• However, by removing the length-lie dependency to simplify the building of AFS clubs and the ordering process, PING no longer does this conversion. This means that if the length changes, the color code will likely need to change too.
  • Can a golfer order a new set based off their previous specs?
    • New set orders can be placed only on the new color code system. PING always recommends being fit. However, using the conversion chart we can calculate the new color code based off a previous set. The actual lie angle of the clubs will be almost identical, even though the color code may be different. There will be no difference in the performance of the clubs. This applies to all models on new orders.
  • Can a player’s old set be moved on to the new color code system? Can a player’s new set be moved on to the old color code system?
    • No, all sets must remain on the same color code system they are built on. If the set was built on the previous system, it must remain on that system.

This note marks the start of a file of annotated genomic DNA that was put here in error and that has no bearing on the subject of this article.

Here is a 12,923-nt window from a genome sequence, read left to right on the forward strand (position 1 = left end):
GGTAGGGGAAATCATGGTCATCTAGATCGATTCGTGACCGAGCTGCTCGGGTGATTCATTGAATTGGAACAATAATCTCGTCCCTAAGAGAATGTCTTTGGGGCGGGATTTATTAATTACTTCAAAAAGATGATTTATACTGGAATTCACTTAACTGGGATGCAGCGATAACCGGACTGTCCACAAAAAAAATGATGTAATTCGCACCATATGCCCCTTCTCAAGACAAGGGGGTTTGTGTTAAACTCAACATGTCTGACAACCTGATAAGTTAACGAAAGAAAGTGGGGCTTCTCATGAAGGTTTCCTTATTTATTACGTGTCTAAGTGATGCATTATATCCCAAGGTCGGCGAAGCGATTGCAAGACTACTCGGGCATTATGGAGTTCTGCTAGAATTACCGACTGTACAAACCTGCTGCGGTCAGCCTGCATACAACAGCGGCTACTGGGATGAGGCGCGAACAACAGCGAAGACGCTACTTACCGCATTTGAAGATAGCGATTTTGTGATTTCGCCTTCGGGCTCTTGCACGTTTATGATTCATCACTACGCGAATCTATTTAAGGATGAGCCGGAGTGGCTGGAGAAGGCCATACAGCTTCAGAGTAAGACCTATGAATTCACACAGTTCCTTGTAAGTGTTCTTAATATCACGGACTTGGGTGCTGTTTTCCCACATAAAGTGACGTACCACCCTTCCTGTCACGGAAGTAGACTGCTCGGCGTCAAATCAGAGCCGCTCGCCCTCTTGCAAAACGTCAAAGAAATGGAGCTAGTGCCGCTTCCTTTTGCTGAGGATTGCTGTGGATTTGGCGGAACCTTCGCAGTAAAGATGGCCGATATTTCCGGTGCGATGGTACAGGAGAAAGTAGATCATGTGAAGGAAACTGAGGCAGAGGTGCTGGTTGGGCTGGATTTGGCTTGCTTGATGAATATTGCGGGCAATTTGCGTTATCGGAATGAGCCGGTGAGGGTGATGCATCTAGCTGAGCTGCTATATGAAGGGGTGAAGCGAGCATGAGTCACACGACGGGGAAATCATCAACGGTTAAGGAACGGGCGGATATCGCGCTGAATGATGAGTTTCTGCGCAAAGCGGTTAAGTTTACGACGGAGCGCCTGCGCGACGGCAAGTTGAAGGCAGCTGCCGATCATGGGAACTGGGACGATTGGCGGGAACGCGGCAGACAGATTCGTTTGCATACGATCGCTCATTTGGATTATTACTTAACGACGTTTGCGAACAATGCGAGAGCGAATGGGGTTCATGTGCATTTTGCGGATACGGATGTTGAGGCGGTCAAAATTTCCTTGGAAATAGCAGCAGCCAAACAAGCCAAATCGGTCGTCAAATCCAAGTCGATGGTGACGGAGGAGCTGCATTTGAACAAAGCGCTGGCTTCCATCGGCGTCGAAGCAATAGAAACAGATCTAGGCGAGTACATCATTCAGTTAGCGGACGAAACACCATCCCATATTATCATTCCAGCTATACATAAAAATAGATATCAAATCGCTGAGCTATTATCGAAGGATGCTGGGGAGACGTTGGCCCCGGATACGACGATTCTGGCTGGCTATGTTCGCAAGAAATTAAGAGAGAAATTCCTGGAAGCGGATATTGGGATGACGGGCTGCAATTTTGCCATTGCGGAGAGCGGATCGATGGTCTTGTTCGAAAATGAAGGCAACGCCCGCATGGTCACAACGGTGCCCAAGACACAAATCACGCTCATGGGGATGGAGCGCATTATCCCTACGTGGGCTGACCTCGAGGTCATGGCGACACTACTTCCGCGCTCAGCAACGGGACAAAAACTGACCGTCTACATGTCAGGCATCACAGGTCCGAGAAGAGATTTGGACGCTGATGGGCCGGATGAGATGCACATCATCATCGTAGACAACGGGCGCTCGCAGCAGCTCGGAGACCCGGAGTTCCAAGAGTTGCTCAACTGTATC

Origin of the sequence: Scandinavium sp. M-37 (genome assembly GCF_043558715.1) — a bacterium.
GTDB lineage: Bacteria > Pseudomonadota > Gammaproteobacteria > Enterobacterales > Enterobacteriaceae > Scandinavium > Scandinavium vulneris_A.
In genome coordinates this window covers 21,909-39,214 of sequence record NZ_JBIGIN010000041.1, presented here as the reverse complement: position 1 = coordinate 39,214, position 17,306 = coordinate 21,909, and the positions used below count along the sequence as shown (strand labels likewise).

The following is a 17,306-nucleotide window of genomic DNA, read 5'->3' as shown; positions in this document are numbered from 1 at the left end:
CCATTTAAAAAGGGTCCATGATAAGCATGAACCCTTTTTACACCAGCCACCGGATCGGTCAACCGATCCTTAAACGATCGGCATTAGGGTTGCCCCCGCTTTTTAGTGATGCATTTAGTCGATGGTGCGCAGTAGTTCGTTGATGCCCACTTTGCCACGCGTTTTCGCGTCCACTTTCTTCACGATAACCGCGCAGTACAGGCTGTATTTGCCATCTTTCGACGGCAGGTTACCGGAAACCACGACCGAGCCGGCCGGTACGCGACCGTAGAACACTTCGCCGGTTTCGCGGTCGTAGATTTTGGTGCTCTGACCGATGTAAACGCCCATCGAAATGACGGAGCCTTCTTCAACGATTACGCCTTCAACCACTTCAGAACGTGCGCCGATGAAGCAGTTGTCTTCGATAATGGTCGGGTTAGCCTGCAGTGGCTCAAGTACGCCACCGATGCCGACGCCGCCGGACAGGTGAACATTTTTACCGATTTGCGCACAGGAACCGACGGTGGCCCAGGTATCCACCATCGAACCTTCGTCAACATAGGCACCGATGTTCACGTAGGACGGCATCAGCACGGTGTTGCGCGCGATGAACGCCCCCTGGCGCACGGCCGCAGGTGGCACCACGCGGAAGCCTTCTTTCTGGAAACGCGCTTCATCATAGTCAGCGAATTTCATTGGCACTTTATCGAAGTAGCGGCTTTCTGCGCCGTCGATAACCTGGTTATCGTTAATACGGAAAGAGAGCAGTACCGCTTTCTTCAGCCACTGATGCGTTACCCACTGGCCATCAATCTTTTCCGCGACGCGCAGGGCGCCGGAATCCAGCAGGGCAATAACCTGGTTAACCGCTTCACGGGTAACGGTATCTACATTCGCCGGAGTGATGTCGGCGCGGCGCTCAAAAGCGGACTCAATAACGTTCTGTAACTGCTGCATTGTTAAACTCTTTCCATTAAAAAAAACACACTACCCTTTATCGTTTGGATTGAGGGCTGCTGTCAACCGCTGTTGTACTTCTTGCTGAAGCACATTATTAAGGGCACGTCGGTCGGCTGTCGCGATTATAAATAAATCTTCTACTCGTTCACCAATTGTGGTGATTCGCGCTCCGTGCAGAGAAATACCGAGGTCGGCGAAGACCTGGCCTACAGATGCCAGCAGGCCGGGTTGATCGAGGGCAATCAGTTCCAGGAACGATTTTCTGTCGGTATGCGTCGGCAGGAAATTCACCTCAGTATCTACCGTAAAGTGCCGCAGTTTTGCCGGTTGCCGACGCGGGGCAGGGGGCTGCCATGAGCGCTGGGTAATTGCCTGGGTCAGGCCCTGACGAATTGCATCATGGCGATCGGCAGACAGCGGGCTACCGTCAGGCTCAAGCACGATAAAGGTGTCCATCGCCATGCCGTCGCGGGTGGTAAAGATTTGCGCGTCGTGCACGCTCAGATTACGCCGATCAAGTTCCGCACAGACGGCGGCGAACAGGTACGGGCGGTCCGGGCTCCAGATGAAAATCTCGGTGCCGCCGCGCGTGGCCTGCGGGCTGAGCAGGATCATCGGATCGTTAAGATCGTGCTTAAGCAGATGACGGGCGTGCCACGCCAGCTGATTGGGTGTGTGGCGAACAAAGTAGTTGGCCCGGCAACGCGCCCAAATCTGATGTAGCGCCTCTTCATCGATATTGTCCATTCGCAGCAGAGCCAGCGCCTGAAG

• If a player loses a club or wants to repair/replace/fill-in clubs to a previous set built on the previous color code system, can the player order these on the old color code system to match?
    • Yes! PING will use the serial number to identify the specs of the set and will build the replacement/repair/fill-in clubs on the old color code system to match.
    • Even if the player was yellow or purple we can still replace or add clubs to that set, provided it was built on the old color code system.
  • How do I know which color code system a set of clubs was built on?
    • Using the serial number located on the hosel of the club we can quickly determine which color code system the clubs belong to.
    • Any clubs whose serial number starts with the letter ‘A’ were built on the new color code system; clubs with serial numbers not starting with ‘A’ were built on the previous system.